David Rosen
David RosenCourtesy

The creator of the universe has given humankind the ability to forget. This is both a gift and a curse. Without the ability to forget, how might we forgive? Our ability to forget provides room to heal and to protect. Similarly, the necessity of remembering is of great importance. By remembering, we can help to ensure that we don’t repeat the mistakes of the past. However, when we remember too long and too hard, we don’t allow room for forgiveness, rebirth, and growth. When we forget, we allow others to fill the void with half-truths and outright lies. When we forget, we don’t have the strength to stand up to these lies or half-truths.

There is a balance that must be struck between remembering and forgetting. Both are vital and needed like fire and water; we need them for life and we must guard against them from death.

This past Memorial Day was a poignant reminder of this delicate balance. It is a day set aside to remember the sacrifices made by those who died serving our country. It is a day to honor their memory and acknowledge the cost of our freedom. On Memorial Day, we are called to remember the past, recognize the present, and commit to a future where their sacrifices are not in vain.

The truth of this balance has played out time and time again over the generations. Thomas Jefferson said, “The price of liberty is eternal vigilance.” He could not be more right. We are seeing this play out in many arenas. We see this playing out in the West in general, in the United States, on college campuses and specifically with the conversation on Israel and Antisemitism. Here is one example to illustrate the point of forgetting from Global Affairs.org:

“Is Global Engagement worth it? Young Americans Appear Unsure”
A slim majority of Millennials (52%) falls on the “active part” side (of global engagement), while a slim majority of Gen Z (52%) falls on the side of staying out. Prior to Gen Z this year, no generation has ever had a majority preferring to stay out of world affairs, going back to 1978.”

This statistic clearly demonstrates our failure as a society to impart upon the young generation that the United States has played a critical role in securing and promoting freedom across the world from North America to Australia. Somehow the message has gotten muddled. We failed to teach our people that this world is complex and that no country stands completely free of blemish. All countries have blood on their hands to some extent.

The question isn’t whether or not a country has sinned; the question is how a country has reacted to that sin. Slavery is a sin as old as mankind, and the United States is the only country that fought a civil war over it that was not imposed upon it by any outside force. This was an internal battle for the soul of America, which cost the lives of approximately 700,000 soldiers. This is the message we ought to have been teaching our young people.

Instead, the message that slavery built this country, or that the founders of our nation were just white slave owners who don’t deserve recognition for their massive contribution to freedom, liberty, and equality has seeped into the consciousness of far too many in the United States and around the world.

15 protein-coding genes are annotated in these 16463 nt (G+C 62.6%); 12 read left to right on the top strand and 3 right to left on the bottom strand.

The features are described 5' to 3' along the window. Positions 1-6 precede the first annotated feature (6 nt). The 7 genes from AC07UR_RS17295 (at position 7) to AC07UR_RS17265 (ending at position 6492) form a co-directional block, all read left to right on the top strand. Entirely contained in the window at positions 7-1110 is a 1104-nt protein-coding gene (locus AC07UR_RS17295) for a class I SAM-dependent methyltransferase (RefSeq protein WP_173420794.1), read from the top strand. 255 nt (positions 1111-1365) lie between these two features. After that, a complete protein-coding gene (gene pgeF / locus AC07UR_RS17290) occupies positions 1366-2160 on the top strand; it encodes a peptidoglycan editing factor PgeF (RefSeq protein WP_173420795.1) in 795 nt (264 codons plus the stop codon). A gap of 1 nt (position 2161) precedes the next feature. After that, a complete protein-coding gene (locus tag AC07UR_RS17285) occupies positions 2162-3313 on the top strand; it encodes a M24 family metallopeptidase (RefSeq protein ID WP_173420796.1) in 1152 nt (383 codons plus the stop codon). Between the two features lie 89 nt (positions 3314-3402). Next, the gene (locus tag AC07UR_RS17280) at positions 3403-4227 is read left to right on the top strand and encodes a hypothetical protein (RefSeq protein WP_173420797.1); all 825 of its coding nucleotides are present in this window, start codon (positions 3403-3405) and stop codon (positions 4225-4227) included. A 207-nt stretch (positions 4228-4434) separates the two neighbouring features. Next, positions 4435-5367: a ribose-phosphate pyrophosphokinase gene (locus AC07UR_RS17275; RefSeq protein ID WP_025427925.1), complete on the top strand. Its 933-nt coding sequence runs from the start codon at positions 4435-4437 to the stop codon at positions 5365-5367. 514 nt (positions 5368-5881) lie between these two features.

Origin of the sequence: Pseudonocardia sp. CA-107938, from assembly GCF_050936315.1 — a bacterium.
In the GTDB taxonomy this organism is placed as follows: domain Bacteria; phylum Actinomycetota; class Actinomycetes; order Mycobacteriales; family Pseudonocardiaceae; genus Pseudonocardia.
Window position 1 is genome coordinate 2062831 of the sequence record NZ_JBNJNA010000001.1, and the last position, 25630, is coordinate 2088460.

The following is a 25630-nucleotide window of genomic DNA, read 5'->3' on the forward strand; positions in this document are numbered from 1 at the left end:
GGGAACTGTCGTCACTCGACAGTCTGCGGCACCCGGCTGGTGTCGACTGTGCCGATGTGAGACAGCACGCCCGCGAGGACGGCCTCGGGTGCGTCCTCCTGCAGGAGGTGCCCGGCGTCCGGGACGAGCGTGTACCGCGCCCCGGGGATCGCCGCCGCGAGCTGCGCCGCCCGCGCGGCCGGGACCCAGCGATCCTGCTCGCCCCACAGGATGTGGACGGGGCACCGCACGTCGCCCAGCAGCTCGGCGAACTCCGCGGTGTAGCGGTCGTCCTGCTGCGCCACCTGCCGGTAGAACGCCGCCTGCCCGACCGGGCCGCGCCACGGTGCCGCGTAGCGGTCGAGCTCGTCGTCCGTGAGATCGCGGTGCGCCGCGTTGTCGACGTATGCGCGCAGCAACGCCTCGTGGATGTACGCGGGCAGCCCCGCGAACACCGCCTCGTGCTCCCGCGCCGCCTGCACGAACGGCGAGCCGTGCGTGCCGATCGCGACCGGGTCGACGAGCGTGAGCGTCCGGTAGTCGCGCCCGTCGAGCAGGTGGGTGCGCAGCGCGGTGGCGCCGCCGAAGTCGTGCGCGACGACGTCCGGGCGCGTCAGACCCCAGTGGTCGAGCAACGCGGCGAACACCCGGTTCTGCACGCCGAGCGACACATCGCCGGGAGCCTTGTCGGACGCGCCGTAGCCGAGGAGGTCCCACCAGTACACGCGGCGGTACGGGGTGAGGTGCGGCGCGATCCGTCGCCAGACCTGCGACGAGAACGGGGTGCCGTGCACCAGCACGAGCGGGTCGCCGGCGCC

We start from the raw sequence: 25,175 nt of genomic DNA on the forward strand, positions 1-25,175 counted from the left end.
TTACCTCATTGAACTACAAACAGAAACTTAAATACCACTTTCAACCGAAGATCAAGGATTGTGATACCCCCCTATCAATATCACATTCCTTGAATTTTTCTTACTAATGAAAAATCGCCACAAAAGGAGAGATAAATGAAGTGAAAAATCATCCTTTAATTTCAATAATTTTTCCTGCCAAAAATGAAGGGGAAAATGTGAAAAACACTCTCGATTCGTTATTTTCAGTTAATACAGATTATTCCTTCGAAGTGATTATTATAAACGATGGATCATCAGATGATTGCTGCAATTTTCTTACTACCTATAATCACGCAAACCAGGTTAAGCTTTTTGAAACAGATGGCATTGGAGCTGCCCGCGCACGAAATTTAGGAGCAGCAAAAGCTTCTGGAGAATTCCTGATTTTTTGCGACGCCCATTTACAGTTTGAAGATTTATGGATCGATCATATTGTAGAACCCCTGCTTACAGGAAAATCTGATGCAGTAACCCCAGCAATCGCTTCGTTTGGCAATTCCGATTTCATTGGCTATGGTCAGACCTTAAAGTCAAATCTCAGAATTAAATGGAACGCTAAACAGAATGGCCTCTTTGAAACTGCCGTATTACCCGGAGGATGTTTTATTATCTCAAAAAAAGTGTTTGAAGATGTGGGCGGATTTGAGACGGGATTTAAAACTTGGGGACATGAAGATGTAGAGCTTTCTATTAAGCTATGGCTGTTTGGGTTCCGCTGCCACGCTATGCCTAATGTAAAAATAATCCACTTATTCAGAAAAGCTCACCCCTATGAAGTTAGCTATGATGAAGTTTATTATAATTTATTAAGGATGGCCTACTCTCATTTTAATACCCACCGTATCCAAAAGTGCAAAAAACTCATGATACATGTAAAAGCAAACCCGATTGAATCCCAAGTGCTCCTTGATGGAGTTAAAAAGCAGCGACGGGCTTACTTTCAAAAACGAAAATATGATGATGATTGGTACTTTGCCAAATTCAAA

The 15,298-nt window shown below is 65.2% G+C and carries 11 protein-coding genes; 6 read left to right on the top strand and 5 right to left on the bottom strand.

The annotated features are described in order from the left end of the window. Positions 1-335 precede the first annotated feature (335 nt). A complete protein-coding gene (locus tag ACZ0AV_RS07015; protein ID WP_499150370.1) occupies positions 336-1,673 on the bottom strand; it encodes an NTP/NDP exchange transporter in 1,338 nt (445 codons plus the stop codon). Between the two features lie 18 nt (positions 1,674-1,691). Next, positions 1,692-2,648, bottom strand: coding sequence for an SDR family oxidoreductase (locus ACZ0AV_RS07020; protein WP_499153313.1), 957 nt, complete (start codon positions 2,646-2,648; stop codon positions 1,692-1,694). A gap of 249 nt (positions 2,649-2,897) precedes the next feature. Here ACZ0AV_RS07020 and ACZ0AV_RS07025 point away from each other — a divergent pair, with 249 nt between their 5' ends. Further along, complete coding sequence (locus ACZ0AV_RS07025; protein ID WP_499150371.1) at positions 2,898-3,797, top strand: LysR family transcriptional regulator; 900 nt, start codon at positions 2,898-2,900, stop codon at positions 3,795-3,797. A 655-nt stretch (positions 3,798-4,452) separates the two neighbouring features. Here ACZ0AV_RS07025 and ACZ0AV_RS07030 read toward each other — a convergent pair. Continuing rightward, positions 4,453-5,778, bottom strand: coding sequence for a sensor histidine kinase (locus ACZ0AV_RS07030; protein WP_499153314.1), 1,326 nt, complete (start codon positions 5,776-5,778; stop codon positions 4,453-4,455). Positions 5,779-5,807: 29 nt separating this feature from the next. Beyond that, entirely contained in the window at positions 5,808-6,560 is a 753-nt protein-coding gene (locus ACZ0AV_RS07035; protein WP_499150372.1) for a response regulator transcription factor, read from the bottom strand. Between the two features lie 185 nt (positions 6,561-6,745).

Moving forward to guard against the erosion of these values, we must consider what’s in front of us, what’s behind us, and what’s next. This is the only accurate way of understanding our position in the world. To mostly look at current statistics or current trends is to really only have a third of the picture. This is a huge mistake that many are guilty of. We must understand that to truly understand the world, we must take into consideration all three parts of the picture.

On many levels The United States, Israel and the US Jewish community, are all victims of their own successes. In realizing their individual, communal, and national successes, they have forgotten the golden rule of three: past, present, and future. They left a void for those who are dissatisfied with the current circumstances to create an alternate narrative. These bad actors have accomplished this under the radar, and by doing so, they have created a snowball effect. Clearly, there were far too few measures put into place to protect against this type of activity.

Any good society must build within it a system for continuous maintenance and implement a high-level strategy for planning out the future. Built into it must be a recognition that even in times of calm and peace, measures must be taken to continuously promote the truth of our history, the reality of our current state, and the promise of tomorrow. There must be a place within society and government that transcends politics. When we fail to do this, we are exposed to a very dangerous reality where there is nobody stewarding the ship for the greater good.

It could be argued scientifically that success breeds stagnation and that comfort breeds complacency. It’s not a failure on the part of individuals to become complacent; it should be expected. It’s a failure of the planners. In this vacuum, it is only a matter of time until stagnation is replaced by attack, which is then replaced by corrosion from the inside out. Hungry people attack while satiated people rest.

While embracing our ability to forget and being thankful for it, we must create a system that helps us to remember the past, recognize the current, and plan for the future. Doing this, we can ensure that we do not leave any opportunity for bad actors to fill the void.

This past Memorial Day served as a powerful reminder of the importance of this balance. It is a day to honor the memory of those who sacrificed their lives, a day to reflect on our past, and a day to commit to a future where their sacrifices are honored through our vigilance and dedication to the principles of freedom and liberty.